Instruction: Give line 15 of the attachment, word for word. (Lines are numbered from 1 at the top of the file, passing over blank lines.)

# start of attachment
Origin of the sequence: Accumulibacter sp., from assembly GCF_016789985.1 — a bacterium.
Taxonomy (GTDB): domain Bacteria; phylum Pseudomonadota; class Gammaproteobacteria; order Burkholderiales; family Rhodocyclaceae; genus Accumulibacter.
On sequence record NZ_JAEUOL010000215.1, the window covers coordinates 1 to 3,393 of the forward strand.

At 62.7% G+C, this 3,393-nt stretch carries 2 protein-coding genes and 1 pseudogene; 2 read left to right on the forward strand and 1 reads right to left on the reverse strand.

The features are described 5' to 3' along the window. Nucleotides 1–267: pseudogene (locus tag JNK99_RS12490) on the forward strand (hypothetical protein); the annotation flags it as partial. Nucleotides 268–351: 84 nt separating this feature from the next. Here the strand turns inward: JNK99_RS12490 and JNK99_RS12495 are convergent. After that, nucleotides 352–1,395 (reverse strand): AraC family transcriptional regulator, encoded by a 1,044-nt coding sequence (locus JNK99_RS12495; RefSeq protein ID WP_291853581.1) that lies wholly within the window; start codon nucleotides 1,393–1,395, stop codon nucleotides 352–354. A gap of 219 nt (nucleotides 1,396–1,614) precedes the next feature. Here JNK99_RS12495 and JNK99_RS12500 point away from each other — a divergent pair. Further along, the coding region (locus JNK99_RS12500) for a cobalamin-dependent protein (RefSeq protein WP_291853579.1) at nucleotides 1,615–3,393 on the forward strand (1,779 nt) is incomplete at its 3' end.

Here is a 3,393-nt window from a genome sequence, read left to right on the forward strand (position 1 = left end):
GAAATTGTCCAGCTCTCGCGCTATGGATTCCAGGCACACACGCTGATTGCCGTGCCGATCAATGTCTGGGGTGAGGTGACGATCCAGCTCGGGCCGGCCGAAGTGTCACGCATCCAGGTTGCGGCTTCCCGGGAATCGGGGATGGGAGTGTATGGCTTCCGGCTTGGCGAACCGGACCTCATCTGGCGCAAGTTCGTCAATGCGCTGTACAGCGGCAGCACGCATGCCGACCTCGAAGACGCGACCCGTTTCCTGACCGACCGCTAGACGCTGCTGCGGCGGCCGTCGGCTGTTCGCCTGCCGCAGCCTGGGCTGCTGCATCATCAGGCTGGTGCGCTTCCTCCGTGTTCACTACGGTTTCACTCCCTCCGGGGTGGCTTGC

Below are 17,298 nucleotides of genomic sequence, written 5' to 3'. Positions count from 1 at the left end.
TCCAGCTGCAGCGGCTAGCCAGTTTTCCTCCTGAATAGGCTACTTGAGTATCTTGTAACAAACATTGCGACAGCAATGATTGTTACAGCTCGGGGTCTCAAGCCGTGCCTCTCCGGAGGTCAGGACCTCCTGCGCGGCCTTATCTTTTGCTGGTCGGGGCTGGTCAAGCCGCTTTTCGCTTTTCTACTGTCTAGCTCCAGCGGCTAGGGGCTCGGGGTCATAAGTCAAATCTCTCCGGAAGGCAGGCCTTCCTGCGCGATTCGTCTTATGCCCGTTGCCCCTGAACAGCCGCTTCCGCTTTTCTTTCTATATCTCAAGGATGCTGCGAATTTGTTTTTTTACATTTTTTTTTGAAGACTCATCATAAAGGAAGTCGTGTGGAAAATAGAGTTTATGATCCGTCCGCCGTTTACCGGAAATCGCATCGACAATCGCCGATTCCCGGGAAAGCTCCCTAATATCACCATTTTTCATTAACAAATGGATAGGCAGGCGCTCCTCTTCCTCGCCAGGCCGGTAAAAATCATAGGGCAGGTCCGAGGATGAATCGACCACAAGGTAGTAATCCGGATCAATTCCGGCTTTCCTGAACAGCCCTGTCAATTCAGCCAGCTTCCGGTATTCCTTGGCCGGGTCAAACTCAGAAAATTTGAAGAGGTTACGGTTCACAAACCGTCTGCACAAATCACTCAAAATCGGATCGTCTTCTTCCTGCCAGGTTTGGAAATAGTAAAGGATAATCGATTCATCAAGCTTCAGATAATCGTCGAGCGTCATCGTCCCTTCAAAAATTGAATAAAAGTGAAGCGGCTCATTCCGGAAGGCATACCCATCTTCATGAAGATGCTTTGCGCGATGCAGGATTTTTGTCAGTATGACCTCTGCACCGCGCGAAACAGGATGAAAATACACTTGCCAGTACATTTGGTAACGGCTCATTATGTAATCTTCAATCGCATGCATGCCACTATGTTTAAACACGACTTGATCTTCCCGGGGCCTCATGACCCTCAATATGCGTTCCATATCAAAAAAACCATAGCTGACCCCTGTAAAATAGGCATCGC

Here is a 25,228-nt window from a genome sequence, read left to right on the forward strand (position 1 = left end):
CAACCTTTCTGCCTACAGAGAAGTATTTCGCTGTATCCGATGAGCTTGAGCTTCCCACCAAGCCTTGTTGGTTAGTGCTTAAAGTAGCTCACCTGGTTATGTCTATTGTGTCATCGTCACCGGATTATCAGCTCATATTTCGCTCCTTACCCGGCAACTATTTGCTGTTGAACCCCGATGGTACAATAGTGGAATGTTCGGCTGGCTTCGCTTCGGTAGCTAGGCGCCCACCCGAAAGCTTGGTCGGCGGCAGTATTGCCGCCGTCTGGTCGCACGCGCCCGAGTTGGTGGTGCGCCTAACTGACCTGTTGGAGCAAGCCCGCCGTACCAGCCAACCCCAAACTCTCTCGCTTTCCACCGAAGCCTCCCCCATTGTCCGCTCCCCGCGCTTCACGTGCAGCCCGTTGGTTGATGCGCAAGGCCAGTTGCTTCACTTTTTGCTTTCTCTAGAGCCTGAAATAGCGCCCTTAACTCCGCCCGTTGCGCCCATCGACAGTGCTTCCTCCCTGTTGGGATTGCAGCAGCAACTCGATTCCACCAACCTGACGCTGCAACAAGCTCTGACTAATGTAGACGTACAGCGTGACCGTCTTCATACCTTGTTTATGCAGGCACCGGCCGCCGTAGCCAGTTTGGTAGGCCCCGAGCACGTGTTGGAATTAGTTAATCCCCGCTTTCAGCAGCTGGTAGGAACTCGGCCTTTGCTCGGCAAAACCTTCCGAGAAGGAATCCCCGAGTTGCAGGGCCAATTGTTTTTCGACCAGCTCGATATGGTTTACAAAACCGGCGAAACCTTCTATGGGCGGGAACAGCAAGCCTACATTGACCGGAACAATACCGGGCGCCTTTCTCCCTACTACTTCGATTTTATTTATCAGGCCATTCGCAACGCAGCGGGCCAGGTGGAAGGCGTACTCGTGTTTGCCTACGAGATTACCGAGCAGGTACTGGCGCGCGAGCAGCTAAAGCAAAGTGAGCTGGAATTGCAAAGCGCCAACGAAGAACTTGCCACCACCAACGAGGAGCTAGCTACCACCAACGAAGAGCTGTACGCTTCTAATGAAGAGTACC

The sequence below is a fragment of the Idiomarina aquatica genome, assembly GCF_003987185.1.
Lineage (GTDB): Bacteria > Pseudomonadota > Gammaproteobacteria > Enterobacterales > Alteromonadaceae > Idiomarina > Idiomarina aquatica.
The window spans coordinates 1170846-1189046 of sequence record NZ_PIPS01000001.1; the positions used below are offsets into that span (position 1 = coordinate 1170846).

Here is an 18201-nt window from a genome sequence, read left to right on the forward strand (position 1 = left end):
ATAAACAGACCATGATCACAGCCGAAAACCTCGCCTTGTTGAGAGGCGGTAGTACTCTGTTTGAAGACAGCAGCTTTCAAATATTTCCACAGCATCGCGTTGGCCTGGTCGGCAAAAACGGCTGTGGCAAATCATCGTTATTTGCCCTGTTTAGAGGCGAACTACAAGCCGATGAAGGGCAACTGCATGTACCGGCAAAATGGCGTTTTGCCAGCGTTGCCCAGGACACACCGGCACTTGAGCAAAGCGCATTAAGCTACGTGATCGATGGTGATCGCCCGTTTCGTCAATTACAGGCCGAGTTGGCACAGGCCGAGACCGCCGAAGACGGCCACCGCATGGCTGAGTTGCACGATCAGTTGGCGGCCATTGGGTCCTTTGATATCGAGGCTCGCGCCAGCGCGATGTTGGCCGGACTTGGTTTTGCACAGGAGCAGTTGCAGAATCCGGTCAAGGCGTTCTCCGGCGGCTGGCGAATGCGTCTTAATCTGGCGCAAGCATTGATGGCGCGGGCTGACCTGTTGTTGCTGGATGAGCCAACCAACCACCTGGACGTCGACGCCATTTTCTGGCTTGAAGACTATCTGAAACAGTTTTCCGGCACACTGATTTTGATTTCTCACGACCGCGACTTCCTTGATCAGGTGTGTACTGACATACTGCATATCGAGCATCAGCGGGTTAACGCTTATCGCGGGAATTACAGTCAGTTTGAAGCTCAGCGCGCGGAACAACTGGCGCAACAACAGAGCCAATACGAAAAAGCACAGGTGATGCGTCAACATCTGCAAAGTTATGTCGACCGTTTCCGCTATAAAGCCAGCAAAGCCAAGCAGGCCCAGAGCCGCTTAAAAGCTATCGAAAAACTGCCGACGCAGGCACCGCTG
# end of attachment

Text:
Here is an 18201-nt window from a genome sequence, read left to right on the forward strand (position 1 = left end):